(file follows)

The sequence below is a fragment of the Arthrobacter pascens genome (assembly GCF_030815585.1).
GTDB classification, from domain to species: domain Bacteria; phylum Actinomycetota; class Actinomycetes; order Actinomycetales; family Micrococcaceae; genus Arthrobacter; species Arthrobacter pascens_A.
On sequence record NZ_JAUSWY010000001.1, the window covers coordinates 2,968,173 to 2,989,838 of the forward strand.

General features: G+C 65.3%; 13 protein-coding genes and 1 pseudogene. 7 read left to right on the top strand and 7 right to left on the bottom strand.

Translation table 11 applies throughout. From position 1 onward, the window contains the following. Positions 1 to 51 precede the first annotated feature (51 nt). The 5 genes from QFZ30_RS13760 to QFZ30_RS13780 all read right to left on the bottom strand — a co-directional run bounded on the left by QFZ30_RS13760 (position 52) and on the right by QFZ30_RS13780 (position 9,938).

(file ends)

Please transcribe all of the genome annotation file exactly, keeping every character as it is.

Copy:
The sequence below is a fragment of the Arthrobacter pascens genome (assembly GCF_030815585.1).
GTDB classification, from domain to species: domain Bacteria; phylum Actinomycetota; class Actinomycetes; order Actinomycetales; family Micrococcaceae; genus Arthrobacter; species Arthrobacter pascens_A.
On sequence record NZ_JAUSWY010000001.1, the window covers coordinates 2,968,173 to 2,989,838 of the forward strand.

General features: G+C 65.3%; 13 protein-coding genes and 1 pseudogene. 7 read left to right on the top strand and 7 right to left on the bottom strand.

Translation table 11 applies throughout. From position 1 onward, the window contains the following. Positions 1 to 51 precede the first annotated feature (51 nt). The 5 genes from QFZ30_RS13760 to QFZ30_RS13780 all read right to left on the bottom strand — a co-directional run bounded on the left by QFZ30_RS13760 (position 52) and on the right by QFZ30_RS13780 (position 9,938).